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Texas in Crisis

bilby

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An awful lot of the people in there jumped in themselves by having children they weren't financially prepared for.

A lot of people were dragged there by the people you WOULD be describing if not for the fact that they were already inside the gravity well anyway.

A lot of people are in the gravity well because this might describe their parents.

It doesn't matter what put someone there. The problem is the fact that once they are inside, they can never leave, and neither can their children.

Yeah, assigning blame is utterly unproductive. If it makes people like Loren feel better, then let's accept ad argumentum that people having children that they weren't financially prepared for is the major cause of poverty. Now, WTF do we do to fix that poverty? Absent a time machine or a program of genocide, we can't eliminate the children they (perhaps unwisely) had.

So how do we fix this issue, for which we have all now had our fill of smug blame assigning?
 

Jarhyn

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An awful lot of the people in there jumped in themselves by having children they weren't financially prepared for.

A lot of people were dragged there by the people you WOULD be describing if not for the fact that they were already inside the gravity well anyway.

A lot of people are in the gravity well because this might describe their parents.

It doesn't matter what put someone there. The problem is the fact that once they are inside, they can never leave, and neither can their children.

Yeah, assigning blame is utterly unproductive. If it makes people like Loren feel better, then let's accept ad argumentum that people having children that they weren't financially prepared for is the major cause of poverty. Now, WTF do we do to fix that poverty? Absent a time machine or a program of genocide, we can't eliminate the children they (perhaps unwisely) had.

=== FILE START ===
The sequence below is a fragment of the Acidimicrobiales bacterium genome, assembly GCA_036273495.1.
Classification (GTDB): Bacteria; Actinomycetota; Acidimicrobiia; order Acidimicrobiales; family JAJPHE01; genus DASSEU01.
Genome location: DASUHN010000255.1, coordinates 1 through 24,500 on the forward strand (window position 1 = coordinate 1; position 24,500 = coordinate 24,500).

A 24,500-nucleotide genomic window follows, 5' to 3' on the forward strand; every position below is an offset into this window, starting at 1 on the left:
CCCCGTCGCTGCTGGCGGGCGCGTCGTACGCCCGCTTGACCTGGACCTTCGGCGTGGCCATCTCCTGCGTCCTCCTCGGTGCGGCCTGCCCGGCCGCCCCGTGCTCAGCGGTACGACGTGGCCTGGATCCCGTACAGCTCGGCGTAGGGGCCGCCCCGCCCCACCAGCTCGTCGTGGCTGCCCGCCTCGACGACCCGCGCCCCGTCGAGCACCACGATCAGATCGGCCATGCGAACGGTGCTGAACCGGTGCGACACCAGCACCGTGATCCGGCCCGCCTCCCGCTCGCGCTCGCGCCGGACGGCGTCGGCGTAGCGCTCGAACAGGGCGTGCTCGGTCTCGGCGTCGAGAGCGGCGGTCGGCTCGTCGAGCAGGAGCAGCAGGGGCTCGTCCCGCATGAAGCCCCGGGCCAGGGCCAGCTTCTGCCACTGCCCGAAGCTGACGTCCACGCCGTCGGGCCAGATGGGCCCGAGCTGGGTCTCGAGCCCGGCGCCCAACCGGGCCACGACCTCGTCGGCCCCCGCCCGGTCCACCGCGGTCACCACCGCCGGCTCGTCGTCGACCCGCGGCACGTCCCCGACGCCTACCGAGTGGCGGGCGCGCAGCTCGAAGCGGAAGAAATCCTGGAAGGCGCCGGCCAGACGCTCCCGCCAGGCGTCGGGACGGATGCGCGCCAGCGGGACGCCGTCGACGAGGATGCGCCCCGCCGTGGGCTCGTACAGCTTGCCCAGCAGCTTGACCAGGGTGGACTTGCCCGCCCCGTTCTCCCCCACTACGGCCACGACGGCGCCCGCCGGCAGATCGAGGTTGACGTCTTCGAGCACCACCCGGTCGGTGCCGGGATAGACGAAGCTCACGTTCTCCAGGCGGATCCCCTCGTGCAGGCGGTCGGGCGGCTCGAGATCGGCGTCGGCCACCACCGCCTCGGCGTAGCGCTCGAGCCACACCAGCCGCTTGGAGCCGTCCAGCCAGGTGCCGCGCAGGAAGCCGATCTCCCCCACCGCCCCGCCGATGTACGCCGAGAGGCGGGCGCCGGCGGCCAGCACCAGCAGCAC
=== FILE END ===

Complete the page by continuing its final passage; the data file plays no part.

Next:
So how do we fix this issue, for which we have all now had our fill of smug blame assigning?

By doing all necessary spending to provide a high quality public education for as long as they can absorb it.
 

bilby

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Yeah, assigning blame is utterly unproductive. If it makes people like Loren feel better, then let's accept ad argumentum that people having children that they weren't financially prepared for is the major cause of poverty. Now, WTF do we do to fix that poverty? Absent a time machine or a program of genocide, we can't eliminate the children they (perhaps unwisely) had.

So how do we fix this issue, for which we have all now had our fill of smug blame assigning?

By doing all necessary spending to provide a high quality public education for as long as they can absorb it.

That would be a start.
 

jab

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Good, that is true except for the distant future.



Not good. The Texan administration is not bent on making nuclear weapons (the US already makes them), and certainly not on killing civilians with them (as Islamic terrorists would). Moreover, Texas does not have a bad track record of nuclear safety.

In addition to that, you have to consider that if it's not nuclear energy, it will be some other kind of energy - which data shows is more polluting and more dangerous.


Deepak said:
And, I'm sure, some folks might disagree with the assessment. In either case, the specifics of the energy mix we use in the future is not the concern of this thread - it's the particular incompetence of Texas, their government, and the people who have voting power to elect that government. So are you trying to address my point, or are you trying to straw man me?
You're the one not addressing some of the points I've been making. Two of them are:

1. Texas does not have a bad track record of nuclear safety.
2. Nuclear energy is better than the alternatives, in terms of safety and environmental impact. There is no particular reason to think that that will change in Texas. One can tell that just by looking at the record in Texas.

The record in Texas is that their free market approach was successfully and safely generating wind energy & gas energy, until suddenly it bigly wasn't.
 

Loren Pechtel

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An awful lot of the people in there jumped in themselves by having children they weren't financially prepared for.